Jail earns distinction for efforts with mentally ill

Island County was recognized for its data-driven efforts to help people with mental health issues.

The Stepping Up Initiative recently named Island County as one of 23 “Innovator Counties” in the nation for its data-driven efforts to assess and assist people with mental health illnesses in the jail, according to the initiative.

County officials say the jail system has been transformed in the five years since the death of Keaton Farris, a 25-year-old man who was suffering from mental illness and died from dehydration alone in his cell.

Following the tragedy, the former sheriff hired Jose Briones, who has extensive experience in the state prison system, as the new jail chief and handed him a mandate to reform the system. In addition, county officials created a community panel and the county commissioners began making a series of significant investments in staffing and training.

That same year, Island County Commissioner Helen Price Johnson attended a National Association of Counties conference and learned about the Stepping Up Initiative.

Stepping Up is a national initiative with a simple goal: reducing the number of people with mental illness in jails.

The “criminalization” of mental illness is seen as a national epidemic as resources for treating mental illness are scarce in many areas and jails become the default facilities for housing people in crisis, even though jails are often not equipped to deal with the challenges.

“Stepping Up provides a template for aligning criminal justice and mental health services to better identify and serve this vulnerable population,” Price Johnson said.

Briones said being named as an Innovator County was a surprise.

Briones said organizers contacted the jail to ask questions about how things are done and afterward the county was awarded the distinction.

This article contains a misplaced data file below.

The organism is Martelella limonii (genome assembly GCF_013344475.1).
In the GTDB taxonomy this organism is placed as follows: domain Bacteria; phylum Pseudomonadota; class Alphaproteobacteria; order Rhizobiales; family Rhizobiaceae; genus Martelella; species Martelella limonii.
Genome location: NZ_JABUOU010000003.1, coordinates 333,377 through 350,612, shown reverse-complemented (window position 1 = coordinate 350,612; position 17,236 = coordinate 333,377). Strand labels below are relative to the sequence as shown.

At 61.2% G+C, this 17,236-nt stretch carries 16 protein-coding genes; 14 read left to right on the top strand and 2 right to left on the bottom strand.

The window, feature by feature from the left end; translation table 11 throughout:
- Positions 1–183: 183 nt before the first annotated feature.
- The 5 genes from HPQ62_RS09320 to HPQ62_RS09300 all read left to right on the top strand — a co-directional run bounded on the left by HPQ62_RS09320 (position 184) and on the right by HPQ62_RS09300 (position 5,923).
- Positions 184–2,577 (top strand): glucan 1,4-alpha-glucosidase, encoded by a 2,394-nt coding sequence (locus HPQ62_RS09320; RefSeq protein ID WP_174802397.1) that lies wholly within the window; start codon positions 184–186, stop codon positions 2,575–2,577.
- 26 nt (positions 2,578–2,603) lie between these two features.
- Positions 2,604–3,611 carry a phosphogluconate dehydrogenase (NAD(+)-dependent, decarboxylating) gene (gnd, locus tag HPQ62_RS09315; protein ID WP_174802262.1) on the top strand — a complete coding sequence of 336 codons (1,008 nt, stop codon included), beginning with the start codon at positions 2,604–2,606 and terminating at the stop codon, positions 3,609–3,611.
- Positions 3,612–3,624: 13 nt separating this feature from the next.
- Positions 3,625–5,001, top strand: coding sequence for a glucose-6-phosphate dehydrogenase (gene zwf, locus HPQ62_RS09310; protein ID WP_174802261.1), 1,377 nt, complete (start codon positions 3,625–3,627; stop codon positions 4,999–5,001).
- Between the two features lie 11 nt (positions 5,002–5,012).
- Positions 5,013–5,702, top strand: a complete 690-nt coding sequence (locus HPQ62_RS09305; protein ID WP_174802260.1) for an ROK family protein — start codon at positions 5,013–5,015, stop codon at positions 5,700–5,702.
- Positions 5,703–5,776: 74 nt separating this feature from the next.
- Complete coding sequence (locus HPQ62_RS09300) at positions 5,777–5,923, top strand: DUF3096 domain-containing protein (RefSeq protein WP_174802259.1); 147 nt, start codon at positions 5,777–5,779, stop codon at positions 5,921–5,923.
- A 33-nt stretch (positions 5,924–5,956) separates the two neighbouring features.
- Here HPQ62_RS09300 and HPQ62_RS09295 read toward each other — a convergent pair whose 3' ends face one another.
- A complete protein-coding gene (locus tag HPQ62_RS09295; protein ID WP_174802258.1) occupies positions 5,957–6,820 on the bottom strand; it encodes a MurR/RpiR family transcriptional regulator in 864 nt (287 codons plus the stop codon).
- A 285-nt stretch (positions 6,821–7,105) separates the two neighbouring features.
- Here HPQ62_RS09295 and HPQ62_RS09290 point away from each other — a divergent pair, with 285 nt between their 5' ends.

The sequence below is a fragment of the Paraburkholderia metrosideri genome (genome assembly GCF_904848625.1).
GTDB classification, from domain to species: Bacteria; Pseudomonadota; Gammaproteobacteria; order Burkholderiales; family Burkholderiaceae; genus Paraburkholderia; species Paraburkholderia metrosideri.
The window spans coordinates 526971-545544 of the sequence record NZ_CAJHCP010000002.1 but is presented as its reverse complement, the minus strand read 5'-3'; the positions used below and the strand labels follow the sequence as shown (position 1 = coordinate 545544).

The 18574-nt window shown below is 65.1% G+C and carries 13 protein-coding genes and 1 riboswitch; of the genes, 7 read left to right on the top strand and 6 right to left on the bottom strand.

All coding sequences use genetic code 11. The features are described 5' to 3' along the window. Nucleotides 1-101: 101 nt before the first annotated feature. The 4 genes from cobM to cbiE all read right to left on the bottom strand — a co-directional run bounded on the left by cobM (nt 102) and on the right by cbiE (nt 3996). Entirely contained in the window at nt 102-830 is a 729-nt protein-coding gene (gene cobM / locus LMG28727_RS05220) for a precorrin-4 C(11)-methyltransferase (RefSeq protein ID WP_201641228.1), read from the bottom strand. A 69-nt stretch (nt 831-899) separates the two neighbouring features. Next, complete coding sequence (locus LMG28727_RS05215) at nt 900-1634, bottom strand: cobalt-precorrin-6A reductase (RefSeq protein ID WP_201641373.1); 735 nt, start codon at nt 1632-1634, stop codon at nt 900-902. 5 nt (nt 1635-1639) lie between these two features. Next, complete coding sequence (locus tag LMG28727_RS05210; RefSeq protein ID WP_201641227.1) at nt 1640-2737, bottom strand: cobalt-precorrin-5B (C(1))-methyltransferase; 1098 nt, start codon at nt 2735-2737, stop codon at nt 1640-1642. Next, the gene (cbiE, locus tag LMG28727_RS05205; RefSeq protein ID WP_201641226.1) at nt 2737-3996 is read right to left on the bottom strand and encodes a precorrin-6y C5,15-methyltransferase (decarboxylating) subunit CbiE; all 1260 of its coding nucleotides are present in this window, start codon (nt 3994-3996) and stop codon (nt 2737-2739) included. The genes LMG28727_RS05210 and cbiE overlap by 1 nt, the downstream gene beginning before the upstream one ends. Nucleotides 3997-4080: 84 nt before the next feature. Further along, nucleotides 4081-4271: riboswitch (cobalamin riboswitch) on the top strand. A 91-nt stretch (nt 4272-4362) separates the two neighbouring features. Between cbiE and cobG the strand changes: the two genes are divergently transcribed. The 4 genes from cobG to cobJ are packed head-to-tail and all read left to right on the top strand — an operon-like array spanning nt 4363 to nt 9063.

As Briones explained, Stepping Up is concerned with evidence-based classification systems for people suffering from mental illness in the jail.

It’s something the county jail has been doing for a while.

Briones said the jail developed a screening system for people being booked into the jail.

The classification tool gauges mental illness and risk; people thought to be suffering from a mental illness are set up for referral with mental health care providers on an urgent or not-so-urgent basis.

The process captures all kinds of information about the inmates, from name and age to type of mental illness and suicide risk, Briones explained.

The booking process now takes about 90 minutes instead of an hour, but he said it’s been well worth it.

In the last five years, the jail has also expanded its mental health and medical services in the jail.

Since the COVID-19 pandemic began, telemedicine has been a vital tool, he said.

Briones and Price Johnson also stressed the important role that the county’s Human Services department has played in the jail with vital programs that help people transition into the community or recover from drug addiction.

“It’s been a heavy lift for everyone involved,” he said.

Mental illness and substance abuse are often co-occurring problems, Briones said.

A managed healthcare organization awarded the county a grant to hire a full-time person to manage a chemical dependency program in the jail next year.

The ultimate goal of these programs, Briones and Price Johnson said, is to break the cycle of incarceration.

“We’re not about warehousing people just to have them turn around and come back,” Briones said.

Being an Innovator County will mean more work for county officials.

Briones said he will essentially be a mentor for officials at other jails and will be available to answer questions from facilities across the nation.

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